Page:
Monitoring and Evaluating Life-changing Health and Education Work

October 12, 2012 by Andrea Spillmann

If I were to tell you that there is one health issue that could have drastic effects on children’s school attendance, participation, achievement and even decrease their earnings as adults, what would you guess it is? What if I told you that nearly 600 million school-age children worldwide are at risk of it? I bet parasitic worms wouldn’t be your first guess, but that’s the answer. A widespread but mostly overlooked problem, it is in fact simple and affordable to treat.  For less than 50 US cents per child per year, deworming in schools can immediately rid large numbers of children of this devastating health condition with rigorously proven educational benefits.

Alissa Fishbane, Deworm the World Photo taken by Alissa Fishbane, Deworm the World

Deworm the World (DtW), operated as an initiative of Innovations for Poverty Action, improves the health and education of children worldwide by supporting governments and development partners to expand school-based deworming programs at a national level.  DtW has reached over 40 million children in 27 countries by supporting the launch of new large-scale programs and enabling the continued activity of existing ones. They achieve impact by identifying what is needed to launch and sustain effective school-based deworming programs and coordinating the technical assistance needed to regularly treat many millions of children each year.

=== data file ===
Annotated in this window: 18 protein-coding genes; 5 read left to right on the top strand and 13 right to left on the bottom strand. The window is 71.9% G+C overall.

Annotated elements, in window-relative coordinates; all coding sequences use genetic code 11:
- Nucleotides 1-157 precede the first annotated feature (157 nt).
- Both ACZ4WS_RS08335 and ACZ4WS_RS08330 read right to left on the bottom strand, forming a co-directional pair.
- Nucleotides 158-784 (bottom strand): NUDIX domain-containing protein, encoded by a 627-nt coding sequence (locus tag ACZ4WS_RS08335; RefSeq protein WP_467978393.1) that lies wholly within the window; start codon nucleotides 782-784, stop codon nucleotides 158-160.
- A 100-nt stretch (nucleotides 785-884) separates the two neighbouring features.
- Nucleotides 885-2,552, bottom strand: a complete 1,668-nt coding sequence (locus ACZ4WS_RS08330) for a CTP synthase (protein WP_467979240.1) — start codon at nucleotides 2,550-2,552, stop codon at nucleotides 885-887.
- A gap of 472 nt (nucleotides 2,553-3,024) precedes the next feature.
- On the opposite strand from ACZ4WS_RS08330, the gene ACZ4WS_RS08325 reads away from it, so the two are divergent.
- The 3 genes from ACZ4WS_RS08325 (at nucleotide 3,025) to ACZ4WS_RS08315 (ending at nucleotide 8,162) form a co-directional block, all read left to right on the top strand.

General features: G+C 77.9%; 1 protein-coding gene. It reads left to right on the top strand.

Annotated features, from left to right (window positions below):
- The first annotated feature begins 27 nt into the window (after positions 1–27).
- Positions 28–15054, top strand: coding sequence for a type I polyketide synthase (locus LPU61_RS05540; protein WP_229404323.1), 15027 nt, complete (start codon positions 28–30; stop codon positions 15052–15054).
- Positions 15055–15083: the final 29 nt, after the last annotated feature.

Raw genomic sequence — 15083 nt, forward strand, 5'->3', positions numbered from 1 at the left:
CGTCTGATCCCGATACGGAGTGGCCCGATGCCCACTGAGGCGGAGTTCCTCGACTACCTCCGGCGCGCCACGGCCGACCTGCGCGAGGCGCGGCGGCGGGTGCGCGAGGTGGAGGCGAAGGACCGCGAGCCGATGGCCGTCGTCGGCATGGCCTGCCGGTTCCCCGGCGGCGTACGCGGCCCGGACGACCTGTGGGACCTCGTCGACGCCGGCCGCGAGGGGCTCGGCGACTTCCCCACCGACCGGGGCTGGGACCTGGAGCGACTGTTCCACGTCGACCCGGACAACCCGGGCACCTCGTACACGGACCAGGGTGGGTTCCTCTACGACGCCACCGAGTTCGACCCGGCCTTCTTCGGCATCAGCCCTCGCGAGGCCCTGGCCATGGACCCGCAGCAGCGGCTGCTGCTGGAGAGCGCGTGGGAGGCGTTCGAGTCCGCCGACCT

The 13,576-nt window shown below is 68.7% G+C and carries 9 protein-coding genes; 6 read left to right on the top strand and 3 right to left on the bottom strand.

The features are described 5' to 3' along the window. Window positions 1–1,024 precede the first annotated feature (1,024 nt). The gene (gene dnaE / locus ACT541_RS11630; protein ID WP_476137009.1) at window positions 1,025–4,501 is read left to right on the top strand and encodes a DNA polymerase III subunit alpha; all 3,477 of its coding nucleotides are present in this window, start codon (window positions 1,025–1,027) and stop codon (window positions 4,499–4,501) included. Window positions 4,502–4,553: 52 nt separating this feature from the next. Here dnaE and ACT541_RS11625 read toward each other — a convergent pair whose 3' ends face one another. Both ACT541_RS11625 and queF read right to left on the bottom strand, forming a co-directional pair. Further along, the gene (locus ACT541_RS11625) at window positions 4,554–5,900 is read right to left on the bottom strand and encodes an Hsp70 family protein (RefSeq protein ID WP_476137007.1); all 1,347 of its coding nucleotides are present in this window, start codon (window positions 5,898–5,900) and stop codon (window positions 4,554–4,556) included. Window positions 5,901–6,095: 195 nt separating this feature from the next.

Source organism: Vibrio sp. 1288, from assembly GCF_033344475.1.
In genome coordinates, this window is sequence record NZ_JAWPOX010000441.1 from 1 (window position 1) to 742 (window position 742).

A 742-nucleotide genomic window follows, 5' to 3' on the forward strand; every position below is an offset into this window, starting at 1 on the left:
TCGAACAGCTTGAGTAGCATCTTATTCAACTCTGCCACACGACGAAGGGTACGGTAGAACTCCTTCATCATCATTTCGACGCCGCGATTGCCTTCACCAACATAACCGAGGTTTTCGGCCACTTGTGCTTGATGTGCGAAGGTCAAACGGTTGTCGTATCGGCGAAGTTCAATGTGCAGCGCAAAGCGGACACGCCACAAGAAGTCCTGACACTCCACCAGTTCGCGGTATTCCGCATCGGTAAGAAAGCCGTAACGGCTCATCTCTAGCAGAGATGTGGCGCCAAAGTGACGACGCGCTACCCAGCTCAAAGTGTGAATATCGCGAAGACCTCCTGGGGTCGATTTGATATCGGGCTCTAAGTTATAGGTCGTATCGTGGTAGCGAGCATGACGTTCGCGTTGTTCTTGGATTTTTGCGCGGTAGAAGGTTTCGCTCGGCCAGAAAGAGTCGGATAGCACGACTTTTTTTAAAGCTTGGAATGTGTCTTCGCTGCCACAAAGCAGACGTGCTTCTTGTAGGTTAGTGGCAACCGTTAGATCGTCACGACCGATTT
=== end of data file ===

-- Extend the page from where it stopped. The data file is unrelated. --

Captricity will support their incredible work by providing 5000 pages of free data digitization to the Kenya National School-based Deworming Programme. This program, begun in 2009 and relaunched in 2012, is technically assisted by DtW and targets over 5 million children in 111 districts of Kenya. As the bulk of the data is collected at school level in over 10,000 schools, paper based collection is currently the only option. From this school level data the program needs to evaluate program effectiveness while generating school, district and national estimates of the treated populations. Manual entry has been time-consuming and logistically challenging, but an early trial has shown that Captricity could be a viable alternative. As a result, they’ll use the first chunk of their free digitization to really put Captricity to the test and determine how it can best improve their work-flow and perhaps be implemented on a larger scale.  Stay tuned for the results and to learn more about how Captricity will ultimately support this life-changing work!

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